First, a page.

Additional Drug Reduces Lesions in Relapsing Multiple Sclerosis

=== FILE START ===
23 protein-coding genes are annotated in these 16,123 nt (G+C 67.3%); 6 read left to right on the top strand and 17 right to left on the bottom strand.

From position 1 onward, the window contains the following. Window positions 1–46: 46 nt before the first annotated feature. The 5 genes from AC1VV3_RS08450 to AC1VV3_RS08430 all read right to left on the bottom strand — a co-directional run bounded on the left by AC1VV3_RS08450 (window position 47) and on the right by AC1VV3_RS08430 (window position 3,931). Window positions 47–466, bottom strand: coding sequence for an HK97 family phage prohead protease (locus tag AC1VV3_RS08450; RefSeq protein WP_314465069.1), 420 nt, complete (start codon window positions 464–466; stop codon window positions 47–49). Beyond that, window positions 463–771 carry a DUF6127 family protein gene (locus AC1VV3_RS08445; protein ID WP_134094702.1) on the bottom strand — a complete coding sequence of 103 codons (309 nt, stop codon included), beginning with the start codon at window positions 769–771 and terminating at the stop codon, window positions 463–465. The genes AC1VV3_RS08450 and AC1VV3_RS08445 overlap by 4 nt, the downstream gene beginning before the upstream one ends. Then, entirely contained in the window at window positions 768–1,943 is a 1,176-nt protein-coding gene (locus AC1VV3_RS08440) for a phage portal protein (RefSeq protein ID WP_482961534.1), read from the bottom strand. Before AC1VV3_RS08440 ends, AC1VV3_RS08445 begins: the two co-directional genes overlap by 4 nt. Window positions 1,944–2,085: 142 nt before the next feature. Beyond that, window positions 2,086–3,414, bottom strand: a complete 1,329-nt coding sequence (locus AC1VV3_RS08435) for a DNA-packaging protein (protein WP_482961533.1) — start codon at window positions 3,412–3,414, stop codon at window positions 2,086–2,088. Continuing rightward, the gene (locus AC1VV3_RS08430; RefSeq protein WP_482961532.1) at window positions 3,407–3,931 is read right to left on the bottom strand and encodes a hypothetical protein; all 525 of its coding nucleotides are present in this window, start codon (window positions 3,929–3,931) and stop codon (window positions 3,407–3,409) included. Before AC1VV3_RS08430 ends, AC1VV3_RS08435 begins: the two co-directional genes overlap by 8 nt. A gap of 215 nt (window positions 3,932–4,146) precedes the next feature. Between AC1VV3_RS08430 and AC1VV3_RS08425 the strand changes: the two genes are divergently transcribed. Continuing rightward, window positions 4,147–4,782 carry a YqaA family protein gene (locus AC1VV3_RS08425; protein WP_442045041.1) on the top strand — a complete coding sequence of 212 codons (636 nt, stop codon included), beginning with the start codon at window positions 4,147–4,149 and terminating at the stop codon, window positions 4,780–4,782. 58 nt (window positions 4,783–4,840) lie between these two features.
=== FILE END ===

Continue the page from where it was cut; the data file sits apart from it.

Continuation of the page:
An international team of researchers has found that adding a humanized monoclonal antibody called daclizumab to standard treatment reduces the number of new or enlarged brain lesions in patients with relapsing multiple sclerosis (MS). Daclizumab is specific for CD25, a protein that is expressed on activated T cells, and binding of daclizumab to CD25 results in selective inhibition of these activated T cells. Daclizumab treatment has been studied in patients with human autoimmune conditions, such as MS, that are characterized by abnormal T-cell responses. "Previous research has shown that treatment with daclizumab reduced multiple sclerosis disease activity," said Dr. John W. Rose, professor of neurology at the University of Utah School of Medicine, and senior author on the current article. "Our work in the CHOICE trial [a Phase 2, randomized, double-blinded, placebo-controlled clinical study] shows that daclizumab significantly reduces MS lesion formation in people with active relapsing disease." In addition to finding that add-on treatment with high-dose daclizumab resulted in a significantly lower number of new or enlarged MS lesions, the researchers found that patients treated with either high- or low-dose daclizumab had a seven to eight times higher number of immune cells called CD56bright natural killer cells (NK cells). Previous research has shown that untreated MS patients have lower numbers of these NK cells than healthy individuals. "Several lines of evidence point to a potential function for CD56bright natural killer cells in regulating the immune system," explained Dr. Rose.
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